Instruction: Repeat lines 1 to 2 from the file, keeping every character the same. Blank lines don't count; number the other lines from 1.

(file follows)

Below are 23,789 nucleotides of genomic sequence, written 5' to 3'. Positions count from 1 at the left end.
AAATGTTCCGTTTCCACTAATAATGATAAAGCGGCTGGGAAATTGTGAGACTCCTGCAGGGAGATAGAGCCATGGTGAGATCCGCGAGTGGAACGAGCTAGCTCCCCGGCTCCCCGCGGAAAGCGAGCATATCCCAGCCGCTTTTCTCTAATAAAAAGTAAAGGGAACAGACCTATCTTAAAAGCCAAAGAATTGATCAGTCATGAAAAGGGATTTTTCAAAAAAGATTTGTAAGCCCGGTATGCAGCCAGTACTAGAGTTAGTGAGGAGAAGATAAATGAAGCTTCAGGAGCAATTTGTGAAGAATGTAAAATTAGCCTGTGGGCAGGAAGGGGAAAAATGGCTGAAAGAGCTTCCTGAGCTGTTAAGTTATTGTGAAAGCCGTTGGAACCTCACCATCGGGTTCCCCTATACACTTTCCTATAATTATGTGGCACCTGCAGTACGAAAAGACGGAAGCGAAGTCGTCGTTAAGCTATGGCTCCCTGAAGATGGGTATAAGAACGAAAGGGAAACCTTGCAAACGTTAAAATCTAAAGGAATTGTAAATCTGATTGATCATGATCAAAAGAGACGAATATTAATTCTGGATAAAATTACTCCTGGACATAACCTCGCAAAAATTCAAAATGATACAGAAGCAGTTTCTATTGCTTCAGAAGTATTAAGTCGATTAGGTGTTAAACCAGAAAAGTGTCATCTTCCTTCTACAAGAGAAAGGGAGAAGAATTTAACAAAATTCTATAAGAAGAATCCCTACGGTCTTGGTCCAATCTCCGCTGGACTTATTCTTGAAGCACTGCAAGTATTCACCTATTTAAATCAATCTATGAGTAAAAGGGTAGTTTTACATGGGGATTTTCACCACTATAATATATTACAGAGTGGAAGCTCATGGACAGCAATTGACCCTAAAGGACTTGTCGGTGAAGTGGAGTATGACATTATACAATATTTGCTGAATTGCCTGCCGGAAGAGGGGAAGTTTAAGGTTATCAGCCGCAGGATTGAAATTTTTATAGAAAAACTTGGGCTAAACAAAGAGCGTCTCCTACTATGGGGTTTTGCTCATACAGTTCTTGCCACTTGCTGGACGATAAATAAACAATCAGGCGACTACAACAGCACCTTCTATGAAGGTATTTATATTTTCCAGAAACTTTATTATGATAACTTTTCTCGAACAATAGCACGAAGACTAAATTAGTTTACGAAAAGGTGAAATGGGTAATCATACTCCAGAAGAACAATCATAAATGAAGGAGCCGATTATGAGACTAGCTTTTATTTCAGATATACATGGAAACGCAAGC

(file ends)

Below are 23,789 nucleotides of genomic sequence, written 5' to 3'. Positions count from 1 at the left end.
AAATGTTCCGTTTCCACTAATAATGATAAAGCGGCTGGGAAATTGTGAGACTCCTGCAGGGAGATAGAGCCATGGTGAGATCCGCGAGTGGAACGAGCTAGCTCCCCGGCTCCCCGCGGAAAGCGAGCATATCCCAGCCGCTTTTCTCTAATAAAAAGTAAAGGGAACAGACCTATCTTAAAAGCCAAAGAATTGATCAGTCATGAAAAGGGATTTTTCAAAAAAGATTTGTAAGCCCGGTATGCAGCCAGTACTAGAGTTAGTGAGGAGAAGATAAATGAAGCTTCAGGAGCAATTTGTGAAGAATGTAAAATTAGCCTGTGGGCAGGAAGGGGAAAAATGGCTGAAAGAGCTTCCTGAGCTGTTAAGTTATTGTGAAAGCCGTTGGAACCTCACCATCGGGTTCCCCTATACACTTTCCTATAATTATGTGGCACCTGCAGTACGAAAAGACGGAAGCGAAGTCGTCGTTAAGCTATGGCTCCCTGAAGATGGGTATAAGAACGAAAGGGAAACCTTGCAAACGTTAAAATCTAAAGGAATTGTAAATCTGATTGATCATGATCAAAAGAGACGAATATTAATTCTGGATAAAATTACTCCTGGACATAACCTCGCAAAAATTCAAAATGATACAGAAGCAGTTTCTATTGCTTCAGAAGTATTAAGTCGATTAGGTGTTAAACCAGAAAAGTGTCATCTTCCTTCTACAAGAGAAAGGGAGAAGAATTTAACAAAATTCTATAAGAAGAATCCCTACGGTCTTGGTCCAATCTCCGCTGGACTTATTCTTGAAGCACTGCAAGTATTCACCTATTTAAATCAATCTATGAGTAAAAGGGTAGTTTTACATGGGGATTTTCACCACTATAATATATTACAGAGTGGAAGCTCATGGACAGCAATTGACCCTAAAGGACTTGTCGGTGAAGTGGAGTATGACATTATACAATATTTGCTGAATTGCCTGCCGGAAGAGGGGAAGTTTAAGGTTATCAGCCGCAGGATTGAAATTTTTATAGAAAAACTTGGGCTAAACAAAGAGCGTCTCCTACTATGGGGTTTTGCTCATACAGTTCTTGCCACTTGCTGGACGATAAATAAACAATCAGGCGACTACAACAGCACCTTCTATGAAGGTATTTATATTTTCCAGAAACTTTATTATGATAACTTTTCTCGAACAATAGCACGAAGACTAAATTAGTTTACGAAAAGGTGAAATGGGTAATCATACTCCAGAAGAACAATCATAAATGAAGGAGCCGATTATGAGACTAGCTTTTATTTCAGATATACATGGAAACGCAAGC